Registered with the Registrar of Newspapers for India under R.N.I 53640/91
Vol. XXVIII No. 14, November 1-15, 2018
It is not often that we at Madras Musings have occasion to celebrate when it comes to heritage. Most of our stories are gloom and doom, chiefly documenting official apathy and wilful neglect that results in various grandiose edifices biting the dust. But in this festive season, we do have a reason to rejoice. We, a few days ago, saw the low profile restoration of the Second World War shelter that had for long remained neglected by the seashore at Kasimedu. This marked the culmination of some concerted action by several agencies and we are glad to report that Madras Musings too played a role in it.
The concrete air-raid shelter, also known as the pillbox owing to its design, was one of several put up all along the seacoast by the administration of Sir Arthur Hope, during the first three years of the WWII. Weighing several hundred tonnes, it was probably cast in-situ and apart from its massive walls, it also has evidences of metal plating on the inside. Narrow windows provide a lookout and also enable the positioning of anti-aircraft guns. Records on these shelters are non-existent today and, indeed, there is no proof of ownership either. The last named was a bane and a boon, when it came to the recent restoration of this particular shelter, the last survivor of its kind.
A healthy practice is in place over the last three years or so to measure the efficacy of public services in terms of outcomes. The latest one in the series is the Ease of Living Index at the initiative of the Ministry of Housing and Urban Affairs, of the Central Government. The survey, commenced in January 2018, is a bit too early to test the status of Ease of Living when governments are still grappling with this problem of many ramifications.
The survey covers 111 cities in the country, the evaluation based on four pillars, as they are called, namely, institutional, social, economic and physical facilities. Under this main classification there are 15 parameters and 78 indicators. Based on data received for these main and sub-main parameters scores are assigned and aggregated to rank cities for performance.
The Printer’s Devil was at work on the last issue of Madras Musings (October 16th) and rather unfortunately forgot to deliver on his commitment to continue on page 6 what he had promised on page 5: to continue the last portion of the Jagdish shop story. We regret the carelessness and make good the omission, starting from what might be considered the beginning of a second part of the story.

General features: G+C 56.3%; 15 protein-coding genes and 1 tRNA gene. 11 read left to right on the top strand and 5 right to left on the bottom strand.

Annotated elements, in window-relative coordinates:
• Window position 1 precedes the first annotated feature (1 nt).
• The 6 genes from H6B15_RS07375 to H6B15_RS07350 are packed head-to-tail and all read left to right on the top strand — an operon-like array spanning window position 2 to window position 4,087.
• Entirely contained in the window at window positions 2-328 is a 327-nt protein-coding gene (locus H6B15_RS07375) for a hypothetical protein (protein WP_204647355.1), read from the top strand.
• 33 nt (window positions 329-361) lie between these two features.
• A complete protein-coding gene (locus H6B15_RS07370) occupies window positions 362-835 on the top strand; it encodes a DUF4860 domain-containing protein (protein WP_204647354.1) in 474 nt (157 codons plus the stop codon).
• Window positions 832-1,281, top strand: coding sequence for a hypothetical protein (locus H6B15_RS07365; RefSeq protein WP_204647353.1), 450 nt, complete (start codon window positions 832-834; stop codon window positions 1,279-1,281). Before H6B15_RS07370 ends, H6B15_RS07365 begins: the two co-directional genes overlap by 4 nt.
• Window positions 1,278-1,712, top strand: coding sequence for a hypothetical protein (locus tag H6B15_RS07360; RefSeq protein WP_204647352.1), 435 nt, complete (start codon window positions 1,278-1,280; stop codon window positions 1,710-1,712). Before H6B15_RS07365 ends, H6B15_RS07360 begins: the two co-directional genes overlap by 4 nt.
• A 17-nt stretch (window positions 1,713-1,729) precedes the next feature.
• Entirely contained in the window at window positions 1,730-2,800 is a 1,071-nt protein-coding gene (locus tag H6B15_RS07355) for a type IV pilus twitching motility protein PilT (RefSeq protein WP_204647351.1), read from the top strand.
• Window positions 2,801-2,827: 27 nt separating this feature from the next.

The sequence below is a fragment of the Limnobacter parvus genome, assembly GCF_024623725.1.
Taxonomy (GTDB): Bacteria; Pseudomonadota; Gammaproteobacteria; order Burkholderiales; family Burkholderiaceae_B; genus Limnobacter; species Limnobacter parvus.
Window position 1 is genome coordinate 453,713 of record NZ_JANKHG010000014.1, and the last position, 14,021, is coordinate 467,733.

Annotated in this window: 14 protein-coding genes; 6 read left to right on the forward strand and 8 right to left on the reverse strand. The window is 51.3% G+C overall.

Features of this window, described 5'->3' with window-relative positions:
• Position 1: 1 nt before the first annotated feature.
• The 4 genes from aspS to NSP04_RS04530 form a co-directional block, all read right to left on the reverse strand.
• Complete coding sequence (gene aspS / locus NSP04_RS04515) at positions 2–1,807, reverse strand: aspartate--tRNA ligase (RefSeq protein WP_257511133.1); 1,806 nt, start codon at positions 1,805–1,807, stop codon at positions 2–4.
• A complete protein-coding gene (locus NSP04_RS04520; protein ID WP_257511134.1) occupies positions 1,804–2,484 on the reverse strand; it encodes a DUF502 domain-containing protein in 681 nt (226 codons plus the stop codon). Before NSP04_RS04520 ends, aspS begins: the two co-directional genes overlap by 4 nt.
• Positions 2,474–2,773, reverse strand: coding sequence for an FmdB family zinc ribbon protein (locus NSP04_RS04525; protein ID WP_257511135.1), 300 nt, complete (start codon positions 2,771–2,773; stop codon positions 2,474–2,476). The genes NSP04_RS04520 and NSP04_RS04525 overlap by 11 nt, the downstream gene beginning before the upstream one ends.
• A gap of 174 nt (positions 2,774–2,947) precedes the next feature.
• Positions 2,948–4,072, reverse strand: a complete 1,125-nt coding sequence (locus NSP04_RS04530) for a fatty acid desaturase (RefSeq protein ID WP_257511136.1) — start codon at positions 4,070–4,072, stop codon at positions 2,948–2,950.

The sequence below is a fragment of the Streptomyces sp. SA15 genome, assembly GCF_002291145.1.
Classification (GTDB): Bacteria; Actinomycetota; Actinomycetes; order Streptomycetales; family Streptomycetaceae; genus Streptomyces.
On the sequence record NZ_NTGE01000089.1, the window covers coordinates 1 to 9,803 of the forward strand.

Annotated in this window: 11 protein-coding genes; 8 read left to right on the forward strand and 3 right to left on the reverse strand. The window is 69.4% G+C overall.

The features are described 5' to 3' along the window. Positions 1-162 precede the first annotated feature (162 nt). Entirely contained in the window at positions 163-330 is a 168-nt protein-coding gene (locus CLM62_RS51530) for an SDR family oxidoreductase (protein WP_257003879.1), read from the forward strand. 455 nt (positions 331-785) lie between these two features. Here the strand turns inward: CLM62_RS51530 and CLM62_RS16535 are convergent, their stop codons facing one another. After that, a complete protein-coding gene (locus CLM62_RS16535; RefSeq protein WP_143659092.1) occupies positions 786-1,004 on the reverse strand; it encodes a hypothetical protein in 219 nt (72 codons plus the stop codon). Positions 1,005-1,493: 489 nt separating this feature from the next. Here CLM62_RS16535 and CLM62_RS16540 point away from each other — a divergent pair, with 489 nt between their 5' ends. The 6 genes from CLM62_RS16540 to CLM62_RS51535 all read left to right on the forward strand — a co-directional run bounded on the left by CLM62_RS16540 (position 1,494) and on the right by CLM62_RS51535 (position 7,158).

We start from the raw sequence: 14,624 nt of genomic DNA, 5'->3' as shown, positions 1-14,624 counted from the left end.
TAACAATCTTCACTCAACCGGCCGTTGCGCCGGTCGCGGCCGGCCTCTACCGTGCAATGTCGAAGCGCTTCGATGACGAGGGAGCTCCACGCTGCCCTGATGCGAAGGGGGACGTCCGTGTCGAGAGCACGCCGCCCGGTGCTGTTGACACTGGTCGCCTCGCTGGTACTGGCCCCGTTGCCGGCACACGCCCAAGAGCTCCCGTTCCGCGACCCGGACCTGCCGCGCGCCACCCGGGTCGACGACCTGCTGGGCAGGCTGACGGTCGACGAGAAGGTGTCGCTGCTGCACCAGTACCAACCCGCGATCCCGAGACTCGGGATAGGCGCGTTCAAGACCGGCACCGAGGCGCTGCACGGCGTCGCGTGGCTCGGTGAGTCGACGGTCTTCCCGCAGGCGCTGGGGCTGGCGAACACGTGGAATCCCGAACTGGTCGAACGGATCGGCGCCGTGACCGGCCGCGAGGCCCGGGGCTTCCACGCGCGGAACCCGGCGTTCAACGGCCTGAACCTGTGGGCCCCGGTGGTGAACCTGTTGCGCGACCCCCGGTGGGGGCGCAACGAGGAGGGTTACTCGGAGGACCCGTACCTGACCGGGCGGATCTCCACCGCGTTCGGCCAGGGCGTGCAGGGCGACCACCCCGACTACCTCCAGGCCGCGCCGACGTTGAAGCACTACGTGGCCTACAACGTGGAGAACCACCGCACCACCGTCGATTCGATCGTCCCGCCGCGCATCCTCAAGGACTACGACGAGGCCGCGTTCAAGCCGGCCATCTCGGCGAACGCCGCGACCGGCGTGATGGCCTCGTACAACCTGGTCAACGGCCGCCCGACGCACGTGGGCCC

Mylapore was not a geo-graphical spot. It was a social phenomenon. It was India’s legal brain and centre of culture comprising music, dance, temples, colourful festivals, early morning marghazhi bhajans and a school of considerable repute that produced India’s senior civil servants. Mylapore also provided constitutional architects, Supreme Court judges, great jurists, a silver-tongued orator reputed to have known all the words in the Oxford Dictionary, freedom fighters, musicologists, composers, poets. Mastery of Law was the speciality. If you were born in Mylapore you could not have helped being an eminent lawyer. Every girl of marriageable age aspired to marry into a Mylapore lawyer’s family. The heroine, Miss Malini, in a movie of that title, sang the lyrics composed by Kothamangalam Subbu, also a Mylaporean: Mylapore Vakkeelaatthu Maattuponnaavaen!
It gave its name to an entire suburban district of our city – Chromepet. But of the factory or the several acres it occupied at one time, there is not a trace. In its time, it was a well-known employer of the city and its products found a ready market in India and abroad.
Like the legendary Phoenix, Chennai’s iconic hotel, now called the Taj Connemara, has gone through as many transformations as the City itself.